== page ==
West Coast port strike worries shippers

Shippers are becoming increasingly worried about the potential for a strike or work slowdown at major West Coast ports – to the point where some shipper groups are calling on both port labor and management groups to settle their differences. The National Retail Federation, for one, is concerned that a strike or slowdown could cause major disruptions in commerce across the United States. "Retailers

Shippers are becoming increasingly worried about the potential for a strike or work slowdown at major West Coast ports – to the point where some shipper groups are calling on both port labor and management groups to settle their differences.

The National Retail Federation, for one, is concerned that a strike or slowdown could cause major disruptions in commerce across the United States.

"Retailers heavily depend on the West Coast ports in shipping a wide variety of consumer goods, particularly from Asia," said NRF president & CEO Tracy Mullin. "Any disruption at the West Coast ports would have serious ramifications, not only to the U.S. retail industry and millions of American consumers, but also the entire U.S. economy."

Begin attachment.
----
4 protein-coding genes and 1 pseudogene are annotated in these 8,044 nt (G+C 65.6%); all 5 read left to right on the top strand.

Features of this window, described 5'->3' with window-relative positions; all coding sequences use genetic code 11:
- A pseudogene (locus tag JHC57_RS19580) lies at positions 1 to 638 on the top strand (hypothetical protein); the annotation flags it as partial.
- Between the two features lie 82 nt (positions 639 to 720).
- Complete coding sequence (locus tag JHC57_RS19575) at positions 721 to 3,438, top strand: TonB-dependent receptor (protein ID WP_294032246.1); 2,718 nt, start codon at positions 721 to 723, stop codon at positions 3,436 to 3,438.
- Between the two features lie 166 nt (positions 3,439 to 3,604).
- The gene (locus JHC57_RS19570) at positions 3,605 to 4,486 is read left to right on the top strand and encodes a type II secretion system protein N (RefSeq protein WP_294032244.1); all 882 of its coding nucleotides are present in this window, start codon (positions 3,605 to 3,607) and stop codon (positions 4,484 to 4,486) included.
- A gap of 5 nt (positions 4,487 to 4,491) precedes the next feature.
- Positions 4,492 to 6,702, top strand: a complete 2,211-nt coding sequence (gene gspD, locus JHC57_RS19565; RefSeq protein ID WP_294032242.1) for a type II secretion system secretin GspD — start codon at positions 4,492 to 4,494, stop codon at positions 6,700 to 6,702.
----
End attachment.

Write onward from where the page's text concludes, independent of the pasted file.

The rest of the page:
Mullen added that with the retail industry and consumer spending largely propping up a fragile economy, this is a potential scenario that U.S. can ill afford.

Mullin's comments came in letters she sent to International Longshore and Warehouse Union (ILWU) president James Spinosa and Pacific Maritime Association (OMA) president & CEO Joseph N. Miniace. The ILWU represents West Coast dock workers while the PMA represents terminal operators. The current contract between the two organizations expires on July 1.

The ports covered by the contract include all those on the West Coast, Alaska and Hawaii. Among them are the ports of Los Angeles-Long Beach and Seattle-Tacoma, two of the largest in the nation.

Another labor dispute at issue involves efforts to organize the 50,000 mostly independent truckers that haul freight to and from those ports. The Teamsters allied itself last year with the ILWU, the International Longshoremen's Association (ILA) and the Communications Workers of America (CWA) in an effort to organize port truck drivers across the U.S.

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